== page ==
Flagstaff Prepares For Flood One Year After Fire

By Laurel Morales
Published: Monday, July 20, 2020 - 5:05am
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Laurel Morales/KJZZ
The Museum Fire near Flagstaff.

Tuesday marks one year since the Museum Fire north of Flagstaff. And forest officials say there’s still a threat of flooding. 

Flagstaff is familiar with floods following wildfires. A decade ago, the mudslides after the Schultz Fire destroyed dozens of homes and killed a 12-year-old girl. 

Hydrologist Dick Fleishman said the Museum Fire could cause a similar event. If Flagstaff receives 2 inches of rain in a short amount of time, flooding is likely.

“The soils got pretty well baked, which causes a condition called hydrophobicity, which basically turns a soil, which is usually a sponge into a waxy surface, so water will shed off of that rather quickly,” Fleishman said. 

He said generally the first year is the worst.

“The second a little bit less you're starting to get some (vegetation) response you've got mitigative measures in place,” Fleishman said. “Third year it’s getting better. By the fourth year, it’s usually back to a pre-fire condition as far as rainfall response.”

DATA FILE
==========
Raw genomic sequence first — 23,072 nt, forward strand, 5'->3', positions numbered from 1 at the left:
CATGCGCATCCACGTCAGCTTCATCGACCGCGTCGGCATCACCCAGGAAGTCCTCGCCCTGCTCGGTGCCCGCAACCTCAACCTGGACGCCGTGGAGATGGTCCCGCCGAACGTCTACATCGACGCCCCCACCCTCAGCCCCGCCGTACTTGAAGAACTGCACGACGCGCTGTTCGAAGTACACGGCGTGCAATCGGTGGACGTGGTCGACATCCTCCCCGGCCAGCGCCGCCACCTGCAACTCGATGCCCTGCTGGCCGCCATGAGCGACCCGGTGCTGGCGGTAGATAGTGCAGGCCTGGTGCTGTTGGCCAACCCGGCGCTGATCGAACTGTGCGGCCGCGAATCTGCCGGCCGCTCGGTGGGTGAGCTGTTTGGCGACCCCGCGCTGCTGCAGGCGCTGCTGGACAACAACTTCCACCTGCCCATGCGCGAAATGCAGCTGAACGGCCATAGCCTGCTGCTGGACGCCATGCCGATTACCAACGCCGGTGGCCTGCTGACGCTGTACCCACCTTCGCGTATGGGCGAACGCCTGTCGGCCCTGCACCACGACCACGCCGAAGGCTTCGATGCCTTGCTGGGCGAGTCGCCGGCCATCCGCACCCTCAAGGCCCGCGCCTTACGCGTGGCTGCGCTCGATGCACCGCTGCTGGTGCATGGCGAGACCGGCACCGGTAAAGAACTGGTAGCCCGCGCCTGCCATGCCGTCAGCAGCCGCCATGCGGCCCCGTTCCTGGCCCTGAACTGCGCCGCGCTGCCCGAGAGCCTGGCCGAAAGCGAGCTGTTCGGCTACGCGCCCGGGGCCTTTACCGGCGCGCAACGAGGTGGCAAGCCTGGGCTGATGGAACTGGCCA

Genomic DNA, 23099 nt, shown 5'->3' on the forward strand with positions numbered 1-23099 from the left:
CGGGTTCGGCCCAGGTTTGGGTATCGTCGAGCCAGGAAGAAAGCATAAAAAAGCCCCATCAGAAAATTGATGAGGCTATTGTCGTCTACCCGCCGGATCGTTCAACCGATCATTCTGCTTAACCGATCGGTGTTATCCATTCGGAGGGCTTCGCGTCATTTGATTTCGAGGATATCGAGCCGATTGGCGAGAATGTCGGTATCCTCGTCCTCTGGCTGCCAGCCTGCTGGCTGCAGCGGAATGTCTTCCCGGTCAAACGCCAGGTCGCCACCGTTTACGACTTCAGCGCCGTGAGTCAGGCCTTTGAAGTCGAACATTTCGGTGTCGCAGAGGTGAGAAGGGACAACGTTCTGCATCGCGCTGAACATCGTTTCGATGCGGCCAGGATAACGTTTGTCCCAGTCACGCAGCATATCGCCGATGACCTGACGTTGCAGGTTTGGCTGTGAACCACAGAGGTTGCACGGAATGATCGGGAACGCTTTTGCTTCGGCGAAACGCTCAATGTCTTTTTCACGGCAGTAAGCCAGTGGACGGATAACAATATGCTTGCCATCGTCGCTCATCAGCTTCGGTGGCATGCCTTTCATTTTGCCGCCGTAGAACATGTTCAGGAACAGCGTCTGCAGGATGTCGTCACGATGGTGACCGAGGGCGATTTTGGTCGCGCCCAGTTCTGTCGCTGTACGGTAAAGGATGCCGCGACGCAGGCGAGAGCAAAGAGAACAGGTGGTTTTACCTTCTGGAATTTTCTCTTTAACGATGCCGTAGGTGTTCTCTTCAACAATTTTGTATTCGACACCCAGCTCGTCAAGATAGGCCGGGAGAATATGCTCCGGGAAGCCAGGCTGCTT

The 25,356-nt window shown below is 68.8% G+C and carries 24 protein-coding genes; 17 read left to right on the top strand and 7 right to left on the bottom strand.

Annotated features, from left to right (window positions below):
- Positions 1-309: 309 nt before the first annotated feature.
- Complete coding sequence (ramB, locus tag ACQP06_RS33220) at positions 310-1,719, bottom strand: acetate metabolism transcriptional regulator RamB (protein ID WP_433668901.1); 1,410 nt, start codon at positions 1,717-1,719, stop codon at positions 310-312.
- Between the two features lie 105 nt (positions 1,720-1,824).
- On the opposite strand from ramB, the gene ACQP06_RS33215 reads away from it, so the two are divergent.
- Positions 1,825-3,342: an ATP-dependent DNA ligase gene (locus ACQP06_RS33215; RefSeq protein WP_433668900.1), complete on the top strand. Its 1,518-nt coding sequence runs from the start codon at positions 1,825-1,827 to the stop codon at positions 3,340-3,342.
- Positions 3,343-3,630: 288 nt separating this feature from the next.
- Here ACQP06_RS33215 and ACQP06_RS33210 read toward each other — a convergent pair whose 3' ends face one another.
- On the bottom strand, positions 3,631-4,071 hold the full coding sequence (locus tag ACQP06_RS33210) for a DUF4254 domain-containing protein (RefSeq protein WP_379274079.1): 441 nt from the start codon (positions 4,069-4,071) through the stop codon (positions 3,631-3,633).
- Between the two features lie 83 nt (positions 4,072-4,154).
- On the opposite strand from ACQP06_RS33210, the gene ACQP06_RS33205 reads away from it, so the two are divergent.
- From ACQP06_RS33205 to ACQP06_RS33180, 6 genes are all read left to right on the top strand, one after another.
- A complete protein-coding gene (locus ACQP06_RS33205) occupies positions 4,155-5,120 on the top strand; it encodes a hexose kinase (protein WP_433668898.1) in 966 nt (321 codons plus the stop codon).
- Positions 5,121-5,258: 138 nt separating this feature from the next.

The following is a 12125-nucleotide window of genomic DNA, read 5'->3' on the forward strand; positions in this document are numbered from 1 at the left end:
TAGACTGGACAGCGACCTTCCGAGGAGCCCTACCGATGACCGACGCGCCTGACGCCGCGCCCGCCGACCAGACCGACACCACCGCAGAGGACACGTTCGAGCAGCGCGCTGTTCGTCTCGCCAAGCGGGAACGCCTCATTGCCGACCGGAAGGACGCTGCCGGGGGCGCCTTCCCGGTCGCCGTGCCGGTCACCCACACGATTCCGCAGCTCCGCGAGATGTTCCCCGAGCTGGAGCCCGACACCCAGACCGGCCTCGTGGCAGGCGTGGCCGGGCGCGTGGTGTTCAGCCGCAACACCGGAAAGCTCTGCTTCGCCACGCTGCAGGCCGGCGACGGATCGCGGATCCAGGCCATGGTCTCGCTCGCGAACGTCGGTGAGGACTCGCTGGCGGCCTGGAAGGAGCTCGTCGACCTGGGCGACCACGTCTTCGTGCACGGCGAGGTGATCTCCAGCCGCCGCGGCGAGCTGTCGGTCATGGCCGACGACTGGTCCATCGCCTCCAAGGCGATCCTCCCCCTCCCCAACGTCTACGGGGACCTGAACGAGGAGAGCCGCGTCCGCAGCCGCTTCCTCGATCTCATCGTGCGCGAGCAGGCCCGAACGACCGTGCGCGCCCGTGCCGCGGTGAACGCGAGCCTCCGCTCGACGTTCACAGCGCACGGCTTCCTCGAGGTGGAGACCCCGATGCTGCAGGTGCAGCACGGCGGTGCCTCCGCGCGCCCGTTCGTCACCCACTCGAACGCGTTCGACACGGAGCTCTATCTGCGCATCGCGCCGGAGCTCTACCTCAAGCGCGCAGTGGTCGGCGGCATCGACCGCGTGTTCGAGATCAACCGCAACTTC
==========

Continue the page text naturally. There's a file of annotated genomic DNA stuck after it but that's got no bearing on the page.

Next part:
But local leaders have been working to prevent another catastrophe. They have spent more than a million dollars on sandbags, barriers, rain gauges and efforts to slow the floods.

“If there's a fairly significant rain event on the burn area and that water starts crashing down through that area rather than cutting big channels it will now continue to spread that water out,” said Lucinda Andreani, the flood control district administrator.

Andreani says it’s important to sign up for the notification system. If there is a flood there won’t be much time to respond. 

“Now that we’ve had the fire if we get a two inch rain event there’s a 600% increased chance of flows,” said Liz Archuleta chairwoman of the board of supervisors. “It’s important that all these measures are in place. It’s important that the emergency operations center is ready to go that we have a hotline established that we have a plan. We are ready to address any flooding that would come about this monsoon season.”

Coconino County has become a model for how other communities respond to floods following wildfires.

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